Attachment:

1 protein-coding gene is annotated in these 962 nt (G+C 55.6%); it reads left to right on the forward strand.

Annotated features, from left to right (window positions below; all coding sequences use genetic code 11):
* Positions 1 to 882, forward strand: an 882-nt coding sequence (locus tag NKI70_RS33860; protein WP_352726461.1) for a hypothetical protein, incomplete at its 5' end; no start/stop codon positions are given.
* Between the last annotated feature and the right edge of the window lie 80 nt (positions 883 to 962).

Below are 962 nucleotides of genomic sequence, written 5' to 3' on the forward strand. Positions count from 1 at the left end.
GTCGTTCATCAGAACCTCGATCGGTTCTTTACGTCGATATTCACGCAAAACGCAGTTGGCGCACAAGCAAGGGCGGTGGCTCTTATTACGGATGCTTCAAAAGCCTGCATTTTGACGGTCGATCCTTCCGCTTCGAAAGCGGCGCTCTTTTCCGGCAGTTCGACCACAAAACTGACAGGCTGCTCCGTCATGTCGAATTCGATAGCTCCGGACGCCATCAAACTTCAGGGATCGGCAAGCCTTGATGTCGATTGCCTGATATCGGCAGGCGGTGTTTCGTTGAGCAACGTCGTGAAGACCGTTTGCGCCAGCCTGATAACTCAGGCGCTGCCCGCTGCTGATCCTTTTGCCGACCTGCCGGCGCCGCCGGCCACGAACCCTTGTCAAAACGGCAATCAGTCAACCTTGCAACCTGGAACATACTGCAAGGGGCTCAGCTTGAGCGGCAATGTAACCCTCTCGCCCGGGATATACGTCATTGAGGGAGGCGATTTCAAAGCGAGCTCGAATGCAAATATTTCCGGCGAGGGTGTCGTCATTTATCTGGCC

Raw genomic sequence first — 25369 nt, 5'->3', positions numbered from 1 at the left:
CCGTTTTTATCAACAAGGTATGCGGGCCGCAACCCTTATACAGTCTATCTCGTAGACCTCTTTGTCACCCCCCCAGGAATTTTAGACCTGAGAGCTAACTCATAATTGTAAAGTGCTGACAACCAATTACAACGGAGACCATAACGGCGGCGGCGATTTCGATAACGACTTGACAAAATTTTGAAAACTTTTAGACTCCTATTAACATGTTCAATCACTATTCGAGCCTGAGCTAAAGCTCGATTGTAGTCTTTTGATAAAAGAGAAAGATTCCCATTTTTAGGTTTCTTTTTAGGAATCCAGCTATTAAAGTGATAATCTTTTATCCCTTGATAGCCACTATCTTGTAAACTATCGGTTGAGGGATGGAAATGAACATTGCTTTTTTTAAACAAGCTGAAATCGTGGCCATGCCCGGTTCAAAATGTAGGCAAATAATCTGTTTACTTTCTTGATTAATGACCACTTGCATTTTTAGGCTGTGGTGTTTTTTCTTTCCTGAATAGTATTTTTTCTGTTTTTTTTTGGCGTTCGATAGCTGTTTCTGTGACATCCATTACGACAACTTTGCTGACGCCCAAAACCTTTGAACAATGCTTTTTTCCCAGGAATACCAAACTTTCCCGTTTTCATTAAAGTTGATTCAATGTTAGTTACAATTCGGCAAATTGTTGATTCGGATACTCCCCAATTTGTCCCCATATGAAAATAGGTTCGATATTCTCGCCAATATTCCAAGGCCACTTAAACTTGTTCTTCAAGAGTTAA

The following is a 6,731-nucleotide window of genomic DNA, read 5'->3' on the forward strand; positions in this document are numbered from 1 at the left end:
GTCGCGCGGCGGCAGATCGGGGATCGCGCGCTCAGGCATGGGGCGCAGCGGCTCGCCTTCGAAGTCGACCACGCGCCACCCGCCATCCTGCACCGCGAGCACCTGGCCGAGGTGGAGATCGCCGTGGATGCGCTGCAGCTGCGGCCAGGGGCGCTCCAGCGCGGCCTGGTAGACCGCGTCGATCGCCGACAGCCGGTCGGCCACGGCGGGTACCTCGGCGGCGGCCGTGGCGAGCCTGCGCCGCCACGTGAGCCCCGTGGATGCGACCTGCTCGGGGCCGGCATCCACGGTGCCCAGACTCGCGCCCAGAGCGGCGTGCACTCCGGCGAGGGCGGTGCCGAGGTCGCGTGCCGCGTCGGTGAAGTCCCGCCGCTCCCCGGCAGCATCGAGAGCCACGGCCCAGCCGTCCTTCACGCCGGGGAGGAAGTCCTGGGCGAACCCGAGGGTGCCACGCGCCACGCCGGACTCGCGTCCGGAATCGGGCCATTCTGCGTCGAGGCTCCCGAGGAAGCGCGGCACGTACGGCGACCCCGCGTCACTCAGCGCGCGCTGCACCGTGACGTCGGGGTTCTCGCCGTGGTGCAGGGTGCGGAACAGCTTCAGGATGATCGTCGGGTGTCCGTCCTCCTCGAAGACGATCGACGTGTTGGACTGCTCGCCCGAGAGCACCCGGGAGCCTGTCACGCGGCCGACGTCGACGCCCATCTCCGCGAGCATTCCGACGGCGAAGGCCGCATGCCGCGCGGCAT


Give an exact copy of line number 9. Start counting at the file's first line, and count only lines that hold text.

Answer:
The following is a 6,731-nucleotide window of genomic DNA, read 5'->3' on the forward strand; positions in this document are numbered from 1 at the left end: